Is there research supporting that use or underlying any of the claims made for the scores of cannabis and cannabinoid-based products marketed for pets? Does a practitioner who recommends such a product for a patient risk discipline from the state licensing board, the Food and Drug Administration, or the Drug Enforcement Administration? These were just some of the thorny issues covered during the first-ever AVMA Cannabis Symposium, held Aug. 20-22 during the AVMA Virtual Convention 2020.
1. "We certainly recognize the potential opportunities that cannabis-derived compounds may offer and acknowledge the significant interest in these possibilities,” said symposium speaker Randall Gnatt, a senior regulatory counsel in the Office of Surveillance and Compliance in the FDA’s Center for Veterinary Medicine.
2. California is the only state to specifically address veterinarians’ ability to engage with clients, indicating that veterinarians can discuss the use of cannabis for medical purposes with clients without being disciplined by the veterinary medical board solely for having that conversation. By that same statute, veterinarians are prohibited from prescribing, dispensing, or administering any cannabis or cannabis-based products.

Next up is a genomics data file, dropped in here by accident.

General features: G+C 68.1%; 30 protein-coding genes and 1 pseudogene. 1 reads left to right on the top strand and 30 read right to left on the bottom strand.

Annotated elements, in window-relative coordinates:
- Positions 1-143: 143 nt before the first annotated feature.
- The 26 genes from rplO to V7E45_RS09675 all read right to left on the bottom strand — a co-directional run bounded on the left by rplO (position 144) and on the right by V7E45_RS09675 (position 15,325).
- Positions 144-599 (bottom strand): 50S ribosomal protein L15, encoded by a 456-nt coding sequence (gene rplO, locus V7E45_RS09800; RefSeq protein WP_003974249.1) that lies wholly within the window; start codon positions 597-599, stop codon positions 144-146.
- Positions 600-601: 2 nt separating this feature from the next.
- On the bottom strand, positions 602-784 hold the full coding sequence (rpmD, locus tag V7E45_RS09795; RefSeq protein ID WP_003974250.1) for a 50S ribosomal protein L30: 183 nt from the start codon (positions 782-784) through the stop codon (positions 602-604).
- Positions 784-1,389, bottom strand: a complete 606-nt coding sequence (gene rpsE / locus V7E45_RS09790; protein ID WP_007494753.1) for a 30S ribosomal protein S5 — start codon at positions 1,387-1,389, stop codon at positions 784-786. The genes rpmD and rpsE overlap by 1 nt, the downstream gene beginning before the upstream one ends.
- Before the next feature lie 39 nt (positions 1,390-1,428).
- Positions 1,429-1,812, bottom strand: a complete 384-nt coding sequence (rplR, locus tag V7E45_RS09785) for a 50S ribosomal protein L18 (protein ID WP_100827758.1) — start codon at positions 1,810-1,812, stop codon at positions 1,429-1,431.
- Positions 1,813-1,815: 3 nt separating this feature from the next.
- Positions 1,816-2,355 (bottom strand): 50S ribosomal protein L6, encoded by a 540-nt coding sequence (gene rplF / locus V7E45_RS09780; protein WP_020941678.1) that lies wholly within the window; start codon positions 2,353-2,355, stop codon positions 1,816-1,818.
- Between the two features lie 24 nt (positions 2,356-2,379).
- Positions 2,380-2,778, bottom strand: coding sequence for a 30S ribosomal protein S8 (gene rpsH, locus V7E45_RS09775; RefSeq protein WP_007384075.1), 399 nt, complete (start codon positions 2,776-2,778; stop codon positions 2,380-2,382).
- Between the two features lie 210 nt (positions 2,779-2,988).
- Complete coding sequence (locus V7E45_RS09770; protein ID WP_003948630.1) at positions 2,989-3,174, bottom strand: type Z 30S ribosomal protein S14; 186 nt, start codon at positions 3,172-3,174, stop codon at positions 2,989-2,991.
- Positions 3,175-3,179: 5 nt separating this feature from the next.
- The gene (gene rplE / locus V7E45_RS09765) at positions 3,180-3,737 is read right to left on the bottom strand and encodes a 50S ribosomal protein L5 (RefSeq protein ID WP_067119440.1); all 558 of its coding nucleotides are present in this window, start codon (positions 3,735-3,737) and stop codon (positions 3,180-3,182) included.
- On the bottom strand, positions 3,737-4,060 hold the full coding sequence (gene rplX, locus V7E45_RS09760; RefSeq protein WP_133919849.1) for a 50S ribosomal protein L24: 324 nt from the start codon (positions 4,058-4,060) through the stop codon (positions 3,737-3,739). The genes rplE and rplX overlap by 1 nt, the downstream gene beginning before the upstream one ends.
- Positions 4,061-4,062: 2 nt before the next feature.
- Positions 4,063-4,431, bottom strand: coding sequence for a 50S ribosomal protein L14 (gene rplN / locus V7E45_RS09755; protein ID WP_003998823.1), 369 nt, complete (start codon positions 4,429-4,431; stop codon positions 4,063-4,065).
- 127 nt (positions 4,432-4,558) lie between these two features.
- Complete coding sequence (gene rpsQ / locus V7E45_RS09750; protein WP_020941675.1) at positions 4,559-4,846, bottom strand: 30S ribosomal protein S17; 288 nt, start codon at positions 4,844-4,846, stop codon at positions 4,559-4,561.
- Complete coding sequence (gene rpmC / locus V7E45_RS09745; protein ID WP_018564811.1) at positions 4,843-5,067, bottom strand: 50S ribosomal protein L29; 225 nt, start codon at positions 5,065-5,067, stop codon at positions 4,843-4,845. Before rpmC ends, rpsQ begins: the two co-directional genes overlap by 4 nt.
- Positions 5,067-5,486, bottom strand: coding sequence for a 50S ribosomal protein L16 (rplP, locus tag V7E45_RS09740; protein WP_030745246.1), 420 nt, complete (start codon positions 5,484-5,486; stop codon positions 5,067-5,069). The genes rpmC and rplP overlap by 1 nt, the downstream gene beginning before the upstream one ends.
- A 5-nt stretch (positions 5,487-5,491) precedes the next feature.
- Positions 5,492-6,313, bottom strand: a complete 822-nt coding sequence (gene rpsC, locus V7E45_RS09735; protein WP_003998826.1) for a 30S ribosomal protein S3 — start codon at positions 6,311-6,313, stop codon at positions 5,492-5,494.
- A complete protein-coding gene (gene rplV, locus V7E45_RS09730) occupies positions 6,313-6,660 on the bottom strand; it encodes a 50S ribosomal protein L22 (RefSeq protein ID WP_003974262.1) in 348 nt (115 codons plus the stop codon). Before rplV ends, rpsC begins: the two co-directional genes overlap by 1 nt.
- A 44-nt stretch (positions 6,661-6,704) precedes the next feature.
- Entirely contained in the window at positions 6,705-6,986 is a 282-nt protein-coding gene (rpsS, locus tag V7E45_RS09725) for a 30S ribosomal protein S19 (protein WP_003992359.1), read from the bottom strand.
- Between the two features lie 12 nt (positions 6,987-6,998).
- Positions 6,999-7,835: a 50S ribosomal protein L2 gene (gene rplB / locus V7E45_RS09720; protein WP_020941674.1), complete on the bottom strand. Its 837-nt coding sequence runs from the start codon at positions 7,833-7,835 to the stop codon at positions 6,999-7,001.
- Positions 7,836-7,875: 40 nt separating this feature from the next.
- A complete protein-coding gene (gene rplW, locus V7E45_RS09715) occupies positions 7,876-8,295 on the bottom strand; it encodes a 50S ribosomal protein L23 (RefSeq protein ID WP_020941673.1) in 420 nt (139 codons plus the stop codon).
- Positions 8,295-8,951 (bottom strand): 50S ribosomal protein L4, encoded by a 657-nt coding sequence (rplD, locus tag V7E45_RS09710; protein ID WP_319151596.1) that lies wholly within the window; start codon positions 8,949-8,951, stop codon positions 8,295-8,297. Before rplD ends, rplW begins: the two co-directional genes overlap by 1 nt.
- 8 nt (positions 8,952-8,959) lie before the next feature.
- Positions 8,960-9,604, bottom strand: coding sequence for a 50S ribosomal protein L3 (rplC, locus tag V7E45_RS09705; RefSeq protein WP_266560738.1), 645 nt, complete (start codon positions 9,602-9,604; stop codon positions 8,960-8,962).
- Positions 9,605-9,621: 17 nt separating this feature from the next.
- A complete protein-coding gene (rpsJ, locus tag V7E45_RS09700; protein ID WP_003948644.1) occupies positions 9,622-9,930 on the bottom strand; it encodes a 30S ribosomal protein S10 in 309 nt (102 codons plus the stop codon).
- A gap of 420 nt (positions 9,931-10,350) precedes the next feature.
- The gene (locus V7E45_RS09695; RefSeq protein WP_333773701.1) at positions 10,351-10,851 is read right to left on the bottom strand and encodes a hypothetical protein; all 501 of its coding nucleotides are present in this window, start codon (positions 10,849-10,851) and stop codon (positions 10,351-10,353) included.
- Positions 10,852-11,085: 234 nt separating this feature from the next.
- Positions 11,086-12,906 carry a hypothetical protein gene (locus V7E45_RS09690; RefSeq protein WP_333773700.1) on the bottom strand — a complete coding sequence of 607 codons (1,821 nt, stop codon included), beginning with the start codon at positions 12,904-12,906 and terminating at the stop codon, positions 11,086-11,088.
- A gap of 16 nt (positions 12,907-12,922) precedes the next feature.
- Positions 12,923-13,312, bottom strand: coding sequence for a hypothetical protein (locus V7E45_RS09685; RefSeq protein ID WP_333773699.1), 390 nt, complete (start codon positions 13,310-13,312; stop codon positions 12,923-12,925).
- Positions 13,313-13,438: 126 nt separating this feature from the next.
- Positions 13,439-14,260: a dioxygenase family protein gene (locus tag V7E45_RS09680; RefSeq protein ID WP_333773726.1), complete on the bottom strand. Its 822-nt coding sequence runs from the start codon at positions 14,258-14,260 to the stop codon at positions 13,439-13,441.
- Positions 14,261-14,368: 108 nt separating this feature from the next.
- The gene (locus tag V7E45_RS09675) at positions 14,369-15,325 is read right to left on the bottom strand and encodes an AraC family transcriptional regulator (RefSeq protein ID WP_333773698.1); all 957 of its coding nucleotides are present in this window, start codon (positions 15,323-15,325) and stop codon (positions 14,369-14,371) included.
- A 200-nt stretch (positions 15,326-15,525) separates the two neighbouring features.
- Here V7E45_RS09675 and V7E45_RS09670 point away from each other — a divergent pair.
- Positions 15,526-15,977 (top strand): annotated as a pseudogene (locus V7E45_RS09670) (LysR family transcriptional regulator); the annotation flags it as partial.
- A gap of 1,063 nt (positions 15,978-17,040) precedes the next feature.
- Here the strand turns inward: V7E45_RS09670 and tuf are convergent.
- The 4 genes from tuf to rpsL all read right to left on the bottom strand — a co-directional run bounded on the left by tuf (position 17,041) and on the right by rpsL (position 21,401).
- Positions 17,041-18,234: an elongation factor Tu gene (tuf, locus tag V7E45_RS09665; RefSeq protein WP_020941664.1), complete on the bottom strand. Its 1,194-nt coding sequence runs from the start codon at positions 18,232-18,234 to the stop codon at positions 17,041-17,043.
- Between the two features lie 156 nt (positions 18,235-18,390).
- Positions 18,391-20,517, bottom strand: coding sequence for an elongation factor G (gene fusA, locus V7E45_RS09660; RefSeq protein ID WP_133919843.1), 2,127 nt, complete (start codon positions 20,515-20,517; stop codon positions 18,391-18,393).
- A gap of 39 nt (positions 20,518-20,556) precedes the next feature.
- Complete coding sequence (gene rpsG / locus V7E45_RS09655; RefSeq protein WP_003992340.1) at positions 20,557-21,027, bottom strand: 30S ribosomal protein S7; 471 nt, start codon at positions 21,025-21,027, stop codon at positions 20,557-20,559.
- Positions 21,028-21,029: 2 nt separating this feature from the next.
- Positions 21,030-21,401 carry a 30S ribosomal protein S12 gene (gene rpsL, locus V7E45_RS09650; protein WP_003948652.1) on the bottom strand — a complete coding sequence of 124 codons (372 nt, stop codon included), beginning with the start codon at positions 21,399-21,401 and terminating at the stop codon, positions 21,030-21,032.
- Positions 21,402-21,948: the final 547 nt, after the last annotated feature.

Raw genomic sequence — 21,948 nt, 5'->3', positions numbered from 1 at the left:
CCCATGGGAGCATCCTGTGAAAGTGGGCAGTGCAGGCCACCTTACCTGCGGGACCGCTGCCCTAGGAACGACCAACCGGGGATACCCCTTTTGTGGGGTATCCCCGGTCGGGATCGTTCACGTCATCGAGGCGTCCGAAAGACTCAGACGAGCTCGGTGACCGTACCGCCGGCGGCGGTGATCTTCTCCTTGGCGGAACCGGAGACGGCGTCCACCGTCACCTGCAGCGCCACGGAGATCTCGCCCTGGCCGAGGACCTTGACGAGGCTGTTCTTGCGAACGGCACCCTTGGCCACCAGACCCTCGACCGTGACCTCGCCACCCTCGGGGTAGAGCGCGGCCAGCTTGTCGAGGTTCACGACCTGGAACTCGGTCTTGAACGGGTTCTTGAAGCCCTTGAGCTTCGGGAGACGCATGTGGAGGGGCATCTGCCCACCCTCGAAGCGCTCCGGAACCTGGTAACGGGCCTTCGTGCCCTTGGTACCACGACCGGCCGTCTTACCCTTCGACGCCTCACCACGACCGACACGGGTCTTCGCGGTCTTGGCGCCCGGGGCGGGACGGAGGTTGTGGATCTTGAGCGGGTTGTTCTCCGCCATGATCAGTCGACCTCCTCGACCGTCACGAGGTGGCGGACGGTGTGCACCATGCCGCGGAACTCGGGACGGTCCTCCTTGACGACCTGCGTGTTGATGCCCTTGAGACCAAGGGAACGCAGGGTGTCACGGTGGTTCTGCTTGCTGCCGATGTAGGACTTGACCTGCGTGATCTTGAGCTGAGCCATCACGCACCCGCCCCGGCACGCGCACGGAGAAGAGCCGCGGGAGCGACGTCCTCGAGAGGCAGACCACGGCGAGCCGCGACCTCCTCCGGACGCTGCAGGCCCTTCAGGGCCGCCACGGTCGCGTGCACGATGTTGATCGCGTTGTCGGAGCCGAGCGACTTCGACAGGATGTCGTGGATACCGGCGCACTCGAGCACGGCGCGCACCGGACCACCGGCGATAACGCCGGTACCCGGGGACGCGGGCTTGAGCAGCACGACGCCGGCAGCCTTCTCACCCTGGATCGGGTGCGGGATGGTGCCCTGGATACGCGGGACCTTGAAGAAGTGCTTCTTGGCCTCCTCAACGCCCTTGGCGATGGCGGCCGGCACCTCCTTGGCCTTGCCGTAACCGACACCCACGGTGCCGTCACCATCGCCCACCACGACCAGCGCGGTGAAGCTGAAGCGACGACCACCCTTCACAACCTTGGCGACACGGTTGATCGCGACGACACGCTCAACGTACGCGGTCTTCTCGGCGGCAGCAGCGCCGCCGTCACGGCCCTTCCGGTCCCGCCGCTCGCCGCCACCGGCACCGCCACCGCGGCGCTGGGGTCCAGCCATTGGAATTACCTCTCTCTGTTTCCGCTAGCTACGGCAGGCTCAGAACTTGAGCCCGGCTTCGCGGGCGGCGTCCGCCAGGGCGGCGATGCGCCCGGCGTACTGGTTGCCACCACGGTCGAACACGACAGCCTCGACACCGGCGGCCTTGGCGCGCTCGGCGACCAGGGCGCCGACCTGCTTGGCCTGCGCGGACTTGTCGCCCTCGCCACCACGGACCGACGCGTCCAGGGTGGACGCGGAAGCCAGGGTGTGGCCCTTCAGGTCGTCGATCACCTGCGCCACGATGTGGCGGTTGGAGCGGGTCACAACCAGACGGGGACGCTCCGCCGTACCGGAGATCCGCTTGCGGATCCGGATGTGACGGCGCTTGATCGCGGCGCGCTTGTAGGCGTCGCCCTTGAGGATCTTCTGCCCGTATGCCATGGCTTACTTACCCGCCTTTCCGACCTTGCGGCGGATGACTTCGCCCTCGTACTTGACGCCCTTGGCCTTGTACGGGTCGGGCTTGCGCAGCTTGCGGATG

3. “We don’t know about coadministration with other medicines or risks to vulnerable animal populations. This doesn’t mean that we know CBD is categorically unsafe under all circumstances, but given the gaps in our current knowledge and the known risks that have been identified, we’re not at a point where we can conclude that CBD products are safe for use.”
4. In 2019, the AAVSB surveyed state veterinary licensing boards about whether it is legal for a veterinarian to discuss cannabis with a client. Jim Penrod, executive director of the American Association of Veterinary State Boards, said the association recently contacted those boards to determine whether they were still comfortable with the answers they gave in the 2019 survey, and several changed their answers. Responses varied... Six states said veterinarians could lose their license if they even talk about cannabis; four said veterinarians need to adhere to federal law; seven said state boards can’t provide legal advice; seven said they have no formal opinion on the matter; two said veterinarians could talk about cannabis but only if the client starts the conversation; 18 responded that veterinarians could discuss cannabis but could not prescribe or dispense it; and four said veterinarians could discuss the topic.
5. Several speakers support the need for regulation and transparency. Dr. Hazzah, founder of the Veterinary Cannabis Society, cited a 2015 study that evaluated 75 edible cannabis products available in various California cities and found that just 7% of the products were accurately labeled for the cannabinoid content. In a follow-up session, Jack Henion, PhD, professor emeritus of toxicology at Cornell University, also conveyed results of a similar study where 12 of 13 animal products had greater THC levels than acceptable limits. “It is important that clients do their due diligence and ask for a certificate of analysis,” said Dr. Hazzah.